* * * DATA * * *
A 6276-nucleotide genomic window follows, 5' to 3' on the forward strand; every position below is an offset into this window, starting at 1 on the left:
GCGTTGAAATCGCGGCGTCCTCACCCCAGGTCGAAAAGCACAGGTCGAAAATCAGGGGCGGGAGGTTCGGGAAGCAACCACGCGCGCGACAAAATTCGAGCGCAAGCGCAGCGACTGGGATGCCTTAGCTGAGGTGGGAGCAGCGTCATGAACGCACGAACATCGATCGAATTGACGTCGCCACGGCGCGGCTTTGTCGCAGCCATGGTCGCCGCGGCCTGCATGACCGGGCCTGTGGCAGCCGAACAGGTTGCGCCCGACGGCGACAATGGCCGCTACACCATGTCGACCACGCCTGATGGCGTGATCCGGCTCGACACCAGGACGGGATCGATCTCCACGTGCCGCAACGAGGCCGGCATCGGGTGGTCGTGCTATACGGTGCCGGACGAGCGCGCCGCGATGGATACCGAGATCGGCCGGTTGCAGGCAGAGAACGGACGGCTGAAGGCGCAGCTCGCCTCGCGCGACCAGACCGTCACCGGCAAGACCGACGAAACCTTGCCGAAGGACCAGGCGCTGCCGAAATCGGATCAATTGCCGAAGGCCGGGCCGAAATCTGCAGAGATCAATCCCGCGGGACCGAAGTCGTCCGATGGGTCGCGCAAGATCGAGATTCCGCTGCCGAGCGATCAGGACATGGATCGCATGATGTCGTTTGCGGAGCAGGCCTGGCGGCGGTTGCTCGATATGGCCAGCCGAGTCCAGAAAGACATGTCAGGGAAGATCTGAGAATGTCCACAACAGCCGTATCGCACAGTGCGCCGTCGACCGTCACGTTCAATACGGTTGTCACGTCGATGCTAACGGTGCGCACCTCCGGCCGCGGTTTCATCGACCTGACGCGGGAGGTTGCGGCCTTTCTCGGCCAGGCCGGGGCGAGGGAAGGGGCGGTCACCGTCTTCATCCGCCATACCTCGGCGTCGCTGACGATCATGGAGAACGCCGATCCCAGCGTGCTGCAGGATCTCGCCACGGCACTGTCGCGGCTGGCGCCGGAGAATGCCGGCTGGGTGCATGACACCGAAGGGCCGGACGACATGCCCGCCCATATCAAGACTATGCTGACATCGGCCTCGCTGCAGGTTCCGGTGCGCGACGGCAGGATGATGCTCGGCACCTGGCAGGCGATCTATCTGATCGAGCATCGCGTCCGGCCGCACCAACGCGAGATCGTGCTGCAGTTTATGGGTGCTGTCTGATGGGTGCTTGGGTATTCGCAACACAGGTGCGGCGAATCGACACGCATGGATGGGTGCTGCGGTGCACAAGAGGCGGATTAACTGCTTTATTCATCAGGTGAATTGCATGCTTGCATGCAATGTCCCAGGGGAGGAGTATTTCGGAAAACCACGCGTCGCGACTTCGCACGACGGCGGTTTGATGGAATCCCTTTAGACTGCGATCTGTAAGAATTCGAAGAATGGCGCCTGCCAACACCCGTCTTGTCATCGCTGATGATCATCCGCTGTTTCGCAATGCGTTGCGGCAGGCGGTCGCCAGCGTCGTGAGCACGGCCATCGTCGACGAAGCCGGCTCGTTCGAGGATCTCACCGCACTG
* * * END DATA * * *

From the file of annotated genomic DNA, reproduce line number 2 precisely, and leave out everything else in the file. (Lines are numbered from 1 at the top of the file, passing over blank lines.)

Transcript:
GCGTTGAAATCGCGGCGTCCTCACCCCAGGTCGAAAAGCACAGGTCGAAAATCAGGGGCGGGAGGTTCGGGAAGCAACCACGCGCGCGACAAAATTCGAGCGCAAGCGCAGCGACTGGGATGCCTTAGCTGAGGTGGGAGCAGCGTCATGAACGCACGAACATCGATCGAATTGACGTCGCCACGGCGCGGCTTTGTCGCAGCCATGGTCGCCGCGGCCTGCATGACCGGGCCTGTGGCAGCCGAACAGGTTGCGCCCGACGGCGACAATGGCCGCTACACCATGTCGACCACGCCTGATGGCGTGATCCGGCTCGACACCAGGACGGGATCGATCTCCACGTGCCGCAACGAGGCCGGCATCGGGTGGTCGTGCTATACGGTGCCGGACGAGCGCGCCGCGATGGATACCGAGATCGGCCGGTTGCAGGCAGAGAACGGACGGCTGAAGGCGCAGCTCGCCTCGCGCGACCAGACCGTCACCGGCAAGACCGACGAAACCTTGCCGAAGGACCAGGCGCTGCCGAAATCGGATCAATTGCCGAAGGCCGGGCCGAAATCTGCAGAGATCAATCCCGCGGGACCGAAGTCGTCCGATGGGTCGCGCAAGATCGAGATTCCGCTGCCGAGCGATCAGGACATGGATCGCATGATGTCGTTTGCGGAGCAGGCCTGGCGGCGGTTGCTCGATATGGCCAGCCGAGTCCAGAAAGACATGTCAGGGAAGATCTGAGAATGTCCACAACAGCCGTATCGCACAGTGCGCCGTCGACCGTCACGTTCAATACGGTTGTCACGTCGATGCTAACGGTGCGCACCTCCGGCCGCGGTTTCATCGACCTGACGCGGGAGGTTGCGGCCTTTCTCGGCCAGGCCGGGGCGAGGGAAGGGGCGGTCACCGTCTTCATCCGCCATACCTCGGCGTCGCTGACGATCATGGAGAACGCCGATCCCAGCGTGCTGCAGGATCTCGCCACGGCACTGTCGCGGCTGGCGCCGGAGAATGCCGGCTGGGTGCATGACACCGAAGGGCCGGACGACATGCCCGCCCATATCAAGACTATGCTGACATCGGCCTCGCTGCAGGTTCCGGTGCGCGACGGCAGGATGATGCTCGGCACCTGGCAGGCGATCTATCTGATCGAGCATCGCGTCCGGCCGCACCAACGCGAGATCGTGCTGCAGTTTATGGGTGCTGTCTGATGGGTGCTTGGGTATTCGCAACACAGGTGCGGCGAATCGACACGCATGGATGGGTGCTGCGGTGCACAAGAGGCGGATTAACTGCTTTATTCATCAGGTGAATTGCATGCTTGCATGCAATGTCCCAGGGGAGGAGTATTTCGGAAAACCACGCGTCGCGACTTCGCACGACGGCGGTTTGATGGAATCCCTTTAGACTGCGATCTGTAAGAATTCGAAGAATGGCGCCTGCCAACACCCGTCTTGTCATCGCTGATGATCATCCGCTGTTTCGCAATGCGTTGCGGCAGGCGGTCGCCAGCGTCGTGAGCACGGCCATCGTCGACGAAGCCGGCTCGTTCGAGGATCTCACCGCACTG